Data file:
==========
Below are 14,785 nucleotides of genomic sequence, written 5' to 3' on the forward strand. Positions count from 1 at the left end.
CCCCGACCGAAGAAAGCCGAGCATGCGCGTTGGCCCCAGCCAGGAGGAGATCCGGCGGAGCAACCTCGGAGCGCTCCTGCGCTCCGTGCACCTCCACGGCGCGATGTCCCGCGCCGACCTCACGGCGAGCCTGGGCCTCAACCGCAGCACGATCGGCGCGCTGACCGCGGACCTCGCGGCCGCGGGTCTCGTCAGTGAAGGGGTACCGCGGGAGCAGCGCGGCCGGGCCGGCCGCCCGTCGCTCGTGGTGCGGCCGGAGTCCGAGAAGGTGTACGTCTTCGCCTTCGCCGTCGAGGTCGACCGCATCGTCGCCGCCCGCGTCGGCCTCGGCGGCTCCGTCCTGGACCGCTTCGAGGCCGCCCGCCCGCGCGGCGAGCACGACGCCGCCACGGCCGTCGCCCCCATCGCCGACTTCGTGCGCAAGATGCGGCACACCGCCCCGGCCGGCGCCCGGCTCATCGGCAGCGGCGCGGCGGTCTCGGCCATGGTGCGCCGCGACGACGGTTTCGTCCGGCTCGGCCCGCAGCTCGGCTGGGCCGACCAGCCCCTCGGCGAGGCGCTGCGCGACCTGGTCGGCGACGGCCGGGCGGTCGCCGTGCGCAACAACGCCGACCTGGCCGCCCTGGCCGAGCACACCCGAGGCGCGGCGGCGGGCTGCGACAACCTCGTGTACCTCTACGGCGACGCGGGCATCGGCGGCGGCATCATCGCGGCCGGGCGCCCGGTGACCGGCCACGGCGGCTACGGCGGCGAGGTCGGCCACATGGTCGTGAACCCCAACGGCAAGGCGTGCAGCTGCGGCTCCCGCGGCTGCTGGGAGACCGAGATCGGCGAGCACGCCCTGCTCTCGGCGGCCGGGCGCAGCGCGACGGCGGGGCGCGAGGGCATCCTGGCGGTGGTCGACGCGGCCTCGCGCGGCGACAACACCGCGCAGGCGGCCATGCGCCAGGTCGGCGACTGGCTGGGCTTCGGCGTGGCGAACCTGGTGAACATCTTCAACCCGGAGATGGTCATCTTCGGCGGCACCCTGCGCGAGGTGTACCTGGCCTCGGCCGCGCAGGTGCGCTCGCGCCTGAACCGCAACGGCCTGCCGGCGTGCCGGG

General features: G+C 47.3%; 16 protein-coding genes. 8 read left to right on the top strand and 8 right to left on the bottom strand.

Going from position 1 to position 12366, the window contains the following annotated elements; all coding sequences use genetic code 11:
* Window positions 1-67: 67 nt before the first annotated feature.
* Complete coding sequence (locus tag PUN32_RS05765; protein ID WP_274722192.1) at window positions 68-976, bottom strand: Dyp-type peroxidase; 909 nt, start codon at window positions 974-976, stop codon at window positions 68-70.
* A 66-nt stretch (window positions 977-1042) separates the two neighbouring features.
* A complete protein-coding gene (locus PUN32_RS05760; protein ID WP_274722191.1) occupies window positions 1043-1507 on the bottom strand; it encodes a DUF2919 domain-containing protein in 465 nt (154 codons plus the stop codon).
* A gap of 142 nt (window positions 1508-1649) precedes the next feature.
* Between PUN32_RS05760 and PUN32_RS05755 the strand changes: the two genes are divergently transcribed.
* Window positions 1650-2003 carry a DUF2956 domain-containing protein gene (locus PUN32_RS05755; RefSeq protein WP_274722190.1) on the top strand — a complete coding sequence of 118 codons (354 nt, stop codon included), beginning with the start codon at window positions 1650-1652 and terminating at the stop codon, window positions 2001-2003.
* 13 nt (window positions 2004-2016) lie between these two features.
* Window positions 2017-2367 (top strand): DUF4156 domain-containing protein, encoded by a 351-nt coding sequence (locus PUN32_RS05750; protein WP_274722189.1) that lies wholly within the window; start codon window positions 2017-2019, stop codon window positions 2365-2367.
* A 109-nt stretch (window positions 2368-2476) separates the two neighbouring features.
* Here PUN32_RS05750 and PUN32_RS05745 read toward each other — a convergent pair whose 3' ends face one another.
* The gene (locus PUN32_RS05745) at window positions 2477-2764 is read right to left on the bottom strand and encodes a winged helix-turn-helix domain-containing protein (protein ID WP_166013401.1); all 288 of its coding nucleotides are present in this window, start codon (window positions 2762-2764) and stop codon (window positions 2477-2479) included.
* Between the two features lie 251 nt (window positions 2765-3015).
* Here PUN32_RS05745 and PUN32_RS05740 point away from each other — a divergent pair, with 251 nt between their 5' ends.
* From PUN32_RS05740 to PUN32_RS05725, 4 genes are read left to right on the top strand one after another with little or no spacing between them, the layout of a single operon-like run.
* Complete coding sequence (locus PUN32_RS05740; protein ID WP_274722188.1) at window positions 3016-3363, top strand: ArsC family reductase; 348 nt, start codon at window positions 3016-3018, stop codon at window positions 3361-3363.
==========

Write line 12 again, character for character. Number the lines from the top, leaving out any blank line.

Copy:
* 13 nt (window positions 2004-2016) lie between these two features.